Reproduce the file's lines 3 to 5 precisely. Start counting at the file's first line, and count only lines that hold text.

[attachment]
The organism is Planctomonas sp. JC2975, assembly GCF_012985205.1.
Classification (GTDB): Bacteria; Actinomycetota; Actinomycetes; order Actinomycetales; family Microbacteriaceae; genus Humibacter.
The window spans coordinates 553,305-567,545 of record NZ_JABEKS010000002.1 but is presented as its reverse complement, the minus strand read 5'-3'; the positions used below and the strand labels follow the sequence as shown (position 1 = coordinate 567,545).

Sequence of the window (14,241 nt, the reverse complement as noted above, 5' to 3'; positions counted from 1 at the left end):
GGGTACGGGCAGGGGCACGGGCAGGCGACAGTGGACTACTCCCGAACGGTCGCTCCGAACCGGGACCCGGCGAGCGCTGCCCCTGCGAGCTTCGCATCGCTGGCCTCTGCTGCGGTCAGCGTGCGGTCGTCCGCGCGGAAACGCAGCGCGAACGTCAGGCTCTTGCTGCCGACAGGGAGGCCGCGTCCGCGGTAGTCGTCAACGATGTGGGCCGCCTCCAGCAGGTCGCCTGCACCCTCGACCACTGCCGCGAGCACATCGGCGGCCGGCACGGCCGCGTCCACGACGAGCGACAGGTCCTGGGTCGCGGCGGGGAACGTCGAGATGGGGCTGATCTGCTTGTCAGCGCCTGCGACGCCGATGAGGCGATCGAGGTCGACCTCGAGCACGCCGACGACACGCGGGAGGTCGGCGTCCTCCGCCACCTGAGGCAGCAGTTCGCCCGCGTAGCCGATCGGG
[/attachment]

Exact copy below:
The window spans coordinates 553,305-567,545 of record NZ_JABEKS010000002.1 but is presented as its reverse complement, the minus strand read 5'-3'; the positions used below and the strand labels follow the sequence as shown (position 1 = coordinate 567,545).

Sequence of the window (14,241 nt, the reverse complement as noted above, 5' to 3'; positions counted from 1 at the left end):
GGGTACGGGCAGGGGCACGGGCAGGCGACAGTGGACTACTCCCGAACGGTCGCTCCGAACCGGGACCCGGCGAGCGCTGCCCCTGCGAGCTTCGCATCGCTGGCCTCTGCTGCGGTCAGCGTGCGGTCGTCCGCGCGGAAACGCAGCGCGAACGTCAGGCTCTTGCTGCCGACAGGGAGGCCGCGTCCGCGGTAGTCGTCAACGATGTGGGCCGCCTCCAGCAGGTCGCCTGCACCCTCGACCACTGCCGCGAGCACATCGGCGGCCGGCACGGCCGCGTCCACGACGAGCGACAGGTCCTGGGTCGCGGCGGGGAACGTCGAGATGGGGCTGATCTGCTTGTCAGCGCCTGCGACGCCGATGAGGCGATCGAGGTCGACCTCGAGCACGCCGACGACACGCGGGAGGTCGGCGTCCTCCGCCACCTGAGGCAGCAGTTCGCCCGCGTAGCCGATCGGG